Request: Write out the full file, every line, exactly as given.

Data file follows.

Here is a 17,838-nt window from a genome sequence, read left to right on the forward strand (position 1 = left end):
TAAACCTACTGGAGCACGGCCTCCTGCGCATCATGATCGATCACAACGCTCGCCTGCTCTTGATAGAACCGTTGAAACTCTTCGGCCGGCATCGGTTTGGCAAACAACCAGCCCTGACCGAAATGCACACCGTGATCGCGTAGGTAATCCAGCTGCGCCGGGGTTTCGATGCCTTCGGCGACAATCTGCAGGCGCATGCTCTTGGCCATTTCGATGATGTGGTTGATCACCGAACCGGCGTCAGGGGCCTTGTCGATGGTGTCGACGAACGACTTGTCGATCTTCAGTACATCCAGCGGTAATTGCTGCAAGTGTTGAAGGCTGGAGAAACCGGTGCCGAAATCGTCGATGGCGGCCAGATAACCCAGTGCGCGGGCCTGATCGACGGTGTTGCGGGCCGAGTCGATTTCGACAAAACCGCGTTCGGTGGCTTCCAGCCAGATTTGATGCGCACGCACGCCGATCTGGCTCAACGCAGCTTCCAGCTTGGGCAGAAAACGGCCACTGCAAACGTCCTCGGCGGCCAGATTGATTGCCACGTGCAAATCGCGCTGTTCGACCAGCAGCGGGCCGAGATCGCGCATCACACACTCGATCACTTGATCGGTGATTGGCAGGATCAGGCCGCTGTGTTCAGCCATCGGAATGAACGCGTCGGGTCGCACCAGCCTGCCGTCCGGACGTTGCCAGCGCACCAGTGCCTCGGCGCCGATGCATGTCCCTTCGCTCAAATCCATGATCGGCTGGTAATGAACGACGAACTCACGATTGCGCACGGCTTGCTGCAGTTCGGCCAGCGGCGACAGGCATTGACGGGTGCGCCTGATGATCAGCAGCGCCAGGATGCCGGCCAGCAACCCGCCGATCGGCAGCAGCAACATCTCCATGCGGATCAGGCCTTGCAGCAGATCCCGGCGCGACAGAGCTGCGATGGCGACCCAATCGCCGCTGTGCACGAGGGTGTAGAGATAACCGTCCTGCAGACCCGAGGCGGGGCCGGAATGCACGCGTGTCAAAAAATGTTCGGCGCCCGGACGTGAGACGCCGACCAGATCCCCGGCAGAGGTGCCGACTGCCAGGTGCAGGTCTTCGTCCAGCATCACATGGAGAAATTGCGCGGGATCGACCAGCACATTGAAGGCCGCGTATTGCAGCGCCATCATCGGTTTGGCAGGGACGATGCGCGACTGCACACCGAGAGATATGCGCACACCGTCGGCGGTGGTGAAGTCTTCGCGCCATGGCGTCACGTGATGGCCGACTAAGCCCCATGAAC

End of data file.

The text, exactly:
Here is a 17,838-nt window from a genome sequence, read left to right on the forward strand (position 1 = left end):
TAAACCTACTGGAGCACGGCCTCCTGCGCATCATGATCGATCACAACGCTCGCCTGCTCTTGATAGAACCGTTGAAACTCTTCGGCCGGCATCGGTTTGGCAAACAACCAGCCCTGACCGAAATGCACACCGTGATCGCGTAGGTAATCCAGCTGCGCCGGGGTTTCGATGCCTTCGGCGACAATCTGCAGGCGCATGCTCTTGGCCATTTCGATGATGTGGTTGATCACCGAACCGGCGTCAGGGGCCTTGTCGATGGTGTCGACGAACGACTTGTCGATCTTCAGTACATCCAGCGGTAATTGCTGCAAGTGTTGAAGGCTGGAGAAACCGGTGCCGAAATCGTCGATGGCGGCCAGATAACCCAGTGCGCGGGCCTGATCGACGGTGTTGCGGGCCGAGTCGATTTCGACAAAACCGCGTTCGGTGGCTTCCAGCCAGATTTGATGCGCACGCACGCCGATCTGGCTCAACGCAGCTTCCAGCTTGGGCAGAAAACGGCCACTGCAAACGTCCTCGGCGGCCAGATTGATTGCCACGTGCAAATCGCGCTGTTCGACCAGCAGCGGGCCGAGATCGCGCATCACACACTCGATCACTTGATCGGTGATTGGCAGGATCAGGCCGCTGTGTTCAGCCATCGGAATGAACGCGTCGGGTCGCACCAGCCTGCCGTCCGGACGTTGCCAGCGCACCAGTGCCTCGGCGCCGATGCATGTCCCTTCGCTCAAATCCATGATCGGCTGGTAATGAACGACGAACTCACGATTGCGCACGGCTTGCTGCAGTTCGGCCAGCGGCGACAGGCATTGACGGGTGCGCCTGATGATCAGCAGCGCCAGGATGCCGGCCAGCAACCCGCCGATCGGCAGCAGCAACATCTCCATGCGGATCAGGCCTTGCAGCAGATCCCGGCGCGACAGAGCTGCGATGGCGACCCAATCGCCGCTGTGCACGAGGGTGTAGAGATAACCGTCCTGCAGACCCGAGGCGGGGCCGGAATGCACGCGTGTCAAAAAATGTTCGGCGCCCGGACGTGAGACGCCGACCAGATCCCCGGCAGAGGTGCCGACTGCCAGGTGCAGGTCTTCGTCCAGCATCACATGGAGAAATTGCGCGGGATCGACCAGCACATTGAAGGCCGCGTATTGCAGCGCCATCATCGGTTTGGCAGGGACGATGCGCGACTGCACACCGAGAGATATGCGCACACCGTCGGCGGTGGTGAAGTCTTCGCGCCATGGCGTCACGTGATGGCCGACTAAGCCCCATGAAC